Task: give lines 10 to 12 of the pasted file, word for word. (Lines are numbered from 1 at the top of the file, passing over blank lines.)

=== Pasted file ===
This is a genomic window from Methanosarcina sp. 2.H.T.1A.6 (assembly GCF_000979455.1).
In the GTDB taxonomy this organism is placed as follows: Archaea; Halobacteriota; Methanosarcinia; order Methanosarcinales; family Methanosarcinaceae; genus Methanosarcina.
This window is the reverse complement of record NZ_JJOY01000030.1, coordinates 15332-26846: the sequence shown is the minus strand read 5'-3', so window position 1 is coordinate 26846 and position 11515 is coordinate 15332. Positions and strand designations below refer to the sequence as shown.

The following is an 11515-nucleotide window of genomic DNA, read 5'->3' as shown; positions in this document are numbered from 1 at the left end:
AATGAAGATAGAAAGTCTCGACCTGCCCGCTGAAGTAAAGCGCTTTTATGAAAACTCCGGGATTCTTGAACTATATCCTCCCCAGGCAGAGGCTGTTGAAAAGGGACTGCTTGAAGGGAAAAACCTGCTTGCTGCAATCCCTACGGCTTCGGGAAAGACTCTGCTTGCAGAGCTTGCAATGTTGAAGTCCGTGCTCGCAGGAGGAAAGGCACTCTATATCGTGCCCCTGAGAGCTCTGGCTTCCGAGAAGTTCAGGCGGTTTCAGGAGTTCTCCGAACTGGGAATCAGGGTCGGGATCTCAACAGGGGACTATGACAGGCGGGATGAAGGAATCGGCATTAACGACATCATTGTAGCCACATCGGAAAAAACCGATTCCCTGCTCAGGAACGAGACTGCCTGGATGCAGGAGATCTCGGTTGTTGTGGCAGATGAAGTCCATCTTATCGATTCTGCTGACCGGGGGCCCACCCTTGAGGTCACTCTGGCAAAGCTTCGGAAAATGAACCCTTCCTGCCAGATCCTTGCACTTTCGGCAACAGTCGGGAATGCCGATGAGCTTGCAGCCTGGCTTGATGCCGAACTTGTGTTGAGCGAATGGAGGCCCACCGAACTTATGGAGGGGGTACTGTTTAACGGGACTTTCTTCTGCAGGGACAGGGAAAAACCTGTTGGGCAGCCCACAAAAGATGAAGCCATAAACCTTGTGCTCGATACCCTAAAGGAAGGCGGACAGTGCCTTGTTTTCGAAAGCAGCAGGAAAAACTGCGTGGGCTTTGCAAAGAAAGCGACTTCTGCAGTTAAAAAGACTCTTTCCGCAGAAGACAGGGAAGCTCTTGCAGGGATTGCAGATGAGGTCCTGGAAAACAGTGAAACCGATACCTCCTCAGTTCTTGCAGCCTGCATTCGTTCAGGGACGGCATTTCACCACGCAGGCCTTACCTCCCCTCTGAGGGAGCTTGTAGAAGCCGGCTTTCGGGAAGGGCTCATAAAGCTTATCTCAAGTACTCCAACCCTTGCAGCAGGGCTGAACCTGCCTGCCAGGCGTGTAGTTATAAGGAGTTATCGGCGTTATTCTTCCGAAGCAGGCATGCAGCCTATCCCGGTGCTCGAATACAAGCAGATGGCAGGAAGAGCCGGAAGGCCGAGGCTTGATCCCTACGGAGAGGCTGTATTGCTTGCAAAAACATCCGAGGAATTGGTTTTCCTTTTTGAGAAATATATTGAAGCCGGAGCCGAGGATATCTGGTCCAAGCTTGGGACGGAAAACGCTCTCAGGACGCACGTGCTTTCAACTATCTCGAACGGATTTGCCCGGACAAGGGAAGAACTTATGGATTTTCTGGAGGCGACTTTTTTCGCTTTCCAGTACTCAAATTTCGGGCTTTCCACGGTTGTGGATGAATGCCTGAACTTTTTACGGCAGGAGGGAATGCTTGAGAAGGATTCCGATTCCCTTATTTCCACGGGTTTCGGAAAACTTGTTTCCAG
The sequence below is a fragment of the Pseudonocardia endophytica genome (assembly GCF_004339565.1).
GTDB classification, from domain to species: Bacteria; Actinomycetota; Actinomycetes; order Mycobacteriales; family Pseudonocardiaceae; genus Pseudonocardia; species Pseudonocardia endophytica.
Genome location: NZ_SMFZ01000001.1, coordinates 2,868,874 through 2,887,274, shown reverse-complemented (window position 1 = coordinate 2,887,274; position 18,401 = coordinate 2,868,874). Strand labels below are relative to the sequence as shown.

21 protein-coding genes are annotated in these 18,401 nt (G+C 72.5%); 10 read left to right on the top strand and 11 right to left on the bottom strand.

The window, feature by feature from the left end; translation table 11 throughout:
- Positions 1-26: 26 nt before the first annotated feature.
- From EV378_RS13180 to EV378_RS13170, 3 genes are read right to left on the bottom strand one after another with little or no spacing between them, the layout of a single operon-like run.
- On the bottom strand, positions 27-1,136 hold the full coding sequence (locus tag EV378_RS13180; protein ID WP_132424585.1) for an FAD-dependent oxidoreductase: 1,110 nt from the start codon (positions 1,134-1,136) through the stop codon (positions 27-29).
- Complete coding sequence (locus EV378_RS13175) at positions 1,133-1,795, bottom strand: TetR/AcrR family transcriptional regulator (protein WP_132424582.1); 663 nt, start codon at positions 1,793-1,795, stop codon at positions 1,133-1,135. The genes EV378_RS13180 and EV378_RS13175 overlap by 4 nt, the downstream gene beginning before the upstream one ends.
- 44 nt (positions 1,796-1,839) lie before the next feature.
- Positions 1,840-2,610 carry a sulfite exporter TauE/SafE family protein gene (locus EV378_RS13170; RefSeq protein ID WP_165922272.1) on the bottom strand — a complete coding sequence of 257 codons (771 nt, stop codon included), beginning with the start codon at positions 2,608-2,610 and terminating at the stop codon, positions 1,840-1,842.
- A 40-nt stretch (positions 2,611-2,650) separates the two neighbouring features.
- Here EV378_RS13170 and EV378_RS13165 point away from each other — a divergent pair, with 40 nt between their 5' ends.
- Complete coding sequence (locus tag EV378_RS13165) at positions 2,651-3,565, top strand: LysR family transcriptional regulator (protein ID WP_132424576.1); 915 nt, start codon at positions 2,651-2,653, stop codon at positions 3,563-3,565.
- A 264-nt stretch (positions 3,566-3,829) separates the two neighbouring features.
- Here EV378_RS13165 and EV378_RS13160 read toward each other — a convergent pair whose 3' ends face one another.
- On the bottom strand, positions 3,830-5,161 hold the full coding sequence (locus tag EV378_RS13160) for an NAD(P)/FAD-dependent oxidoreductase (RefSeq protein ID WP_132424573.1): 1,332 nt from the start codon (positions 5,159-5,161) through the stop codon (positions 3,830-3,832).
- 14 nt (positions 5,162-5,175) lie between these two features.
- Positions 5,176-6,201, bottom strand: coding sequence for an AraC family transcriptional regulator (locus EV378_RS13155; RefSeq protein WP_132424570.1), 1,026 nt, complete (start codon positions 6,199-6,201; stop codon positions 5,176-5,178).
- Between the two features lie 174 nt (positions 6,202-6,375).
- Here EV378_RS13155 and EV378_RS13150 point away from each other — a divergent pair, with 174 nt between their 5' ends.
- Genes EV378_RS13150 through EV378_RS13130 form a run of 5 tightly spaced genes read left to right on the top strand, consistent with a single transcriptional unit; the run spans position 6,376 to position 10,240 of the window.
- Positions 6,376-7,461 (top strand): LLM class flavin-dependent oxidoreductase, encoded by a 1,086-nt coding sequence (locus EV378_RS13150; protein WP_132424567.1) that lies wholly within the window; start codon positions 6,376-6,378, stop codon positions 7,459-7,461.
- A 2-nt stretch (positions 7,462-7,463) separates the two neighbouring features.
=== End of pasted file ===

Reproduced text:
The window, feature by feature from the left end; translation table 11 throughout:
- Positions 1-26: 26 nt before the first annotated feature.
- From EV378_RS13180 to EV378_RS13170, 3 genes are read right to left on the bottom strand one after another with little or no spacing between them, the layout of a single operon-like run.